Avery seemed to think that she could cast her fishing line out with my help so I acted like I wasn’t paying attention. Rhett was on her right side and I was on her left. As she swung back to cast the line, she hit Rhett with the fishing pole and pushed him into the water! I looked over to see a splash of water come up and Avery just standing there like she’d seen a UFO. “Daddy, Save him! Save him!” My mind was thinking of a million different things and my heart was pounding faster than it ever had before. I knew what I had to do so I jumped into the pond to save Rhett. I couldn’t see underwater because the water was so murky, but I knew it wasn’t that deep. I knew this because my friends and I used to come swimming here when we were younger and when we jumped in, you could feel the ground on your feet. I could easily reach the bottom and felt all around for his little body. I felt his leg kicking my back so I quickly turned around and grabbed him and raced for air. I came up as fast as I could to see Avery sitting on the bridge, wondering if she’d ever see her dad and brother again. Rhett could breathe, but it was short breaths. He was perfectly fine and that’s all that mattered.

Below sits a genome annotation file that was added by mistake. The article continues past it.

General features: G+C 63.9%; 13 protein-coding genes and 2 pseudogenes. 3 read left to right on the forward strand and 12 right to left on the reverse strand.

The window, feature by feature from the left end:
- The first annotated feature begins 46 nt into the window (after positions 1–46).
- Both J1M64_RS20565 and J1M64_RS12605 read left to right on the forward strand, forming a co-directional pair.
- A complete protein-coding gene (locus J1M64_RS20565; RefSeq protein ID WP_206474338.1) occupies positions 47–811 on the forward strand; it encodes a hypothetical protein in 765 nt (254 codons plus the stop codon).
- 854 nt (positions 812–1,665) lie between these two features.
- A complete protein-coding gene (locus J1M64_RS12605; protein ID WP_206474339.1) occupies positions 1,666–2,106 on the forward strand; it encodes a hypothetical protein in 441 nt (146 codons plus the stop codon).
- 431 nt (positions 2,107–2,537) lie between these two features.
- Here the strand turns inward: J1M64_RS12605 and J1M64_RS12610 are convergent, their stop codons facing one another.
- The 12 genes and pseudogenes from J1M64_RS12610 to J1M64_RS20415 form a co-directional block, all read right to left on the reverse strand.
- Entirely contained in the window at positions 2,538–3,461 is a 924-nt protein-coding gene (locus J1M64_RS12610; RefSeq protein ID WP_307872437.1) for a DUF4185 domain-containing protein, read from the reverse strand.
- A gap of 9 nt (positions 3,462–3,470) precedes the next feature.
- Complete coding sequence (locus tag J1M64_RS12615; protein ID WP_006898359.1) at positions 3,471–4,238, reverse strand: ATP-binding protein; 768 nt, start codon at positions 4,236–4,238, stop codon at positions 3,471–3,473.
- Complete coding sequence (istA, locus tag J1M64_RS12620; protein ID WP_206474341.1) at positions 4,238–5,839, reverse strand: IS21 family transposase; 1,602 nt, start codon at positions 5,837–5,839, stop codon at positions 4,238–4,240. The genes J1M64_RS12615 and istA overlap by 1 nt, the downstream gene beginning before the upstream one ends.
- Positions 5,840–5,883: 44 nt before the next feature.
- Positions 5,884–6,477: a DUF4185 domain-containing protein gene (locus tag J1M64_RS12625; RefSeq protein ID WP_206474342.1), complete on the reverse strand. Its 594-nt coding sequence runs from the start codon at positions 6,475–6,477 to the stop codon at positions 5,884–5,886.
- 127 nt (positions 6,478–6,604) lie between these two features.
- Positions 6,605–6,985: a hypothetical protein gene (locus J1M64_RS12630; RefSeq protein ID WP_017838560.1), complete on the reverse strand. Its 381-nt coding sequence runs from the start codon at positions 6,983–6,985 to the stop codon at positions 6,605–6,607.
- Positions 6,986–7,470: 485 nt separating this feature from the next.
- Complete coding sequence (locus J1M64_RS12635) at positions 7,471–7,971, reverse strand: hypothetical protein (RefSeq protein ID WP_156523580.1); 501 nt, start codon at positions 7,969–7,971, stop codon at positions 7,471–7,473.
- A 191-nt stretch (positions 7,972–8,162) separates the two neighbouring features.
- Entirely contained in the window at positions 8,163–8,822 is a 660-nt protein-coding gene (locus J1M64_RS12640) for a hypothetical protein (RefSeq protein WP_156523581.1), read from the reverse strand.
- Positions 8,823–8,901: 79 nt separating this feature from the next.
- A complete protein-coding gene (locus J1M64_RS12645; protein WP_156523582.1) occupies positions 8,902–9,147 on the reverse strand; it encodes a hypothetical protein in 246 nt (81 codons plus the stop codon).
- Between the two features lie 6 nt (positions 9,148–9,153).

I heard a huge gasp so I quickly turned around to see a blonde woman in khaki shorts and a red tank top that I used to call my wife....my life. I didn’t know what to do so she quickly yanked him from my grasp and held him like a baby. “WHAT HAPPENED?” she screamed as her eyes became fierce with disgust.

Avery said, “I accidently hit him with my fishing pole when I was casting out and he went flyin’ into the water!” As she was saying this, her eyes got very big and she was reenacting exactly what happened using her arms.

“Why didn’t you ask Daddy to cast for you?” Cynthia said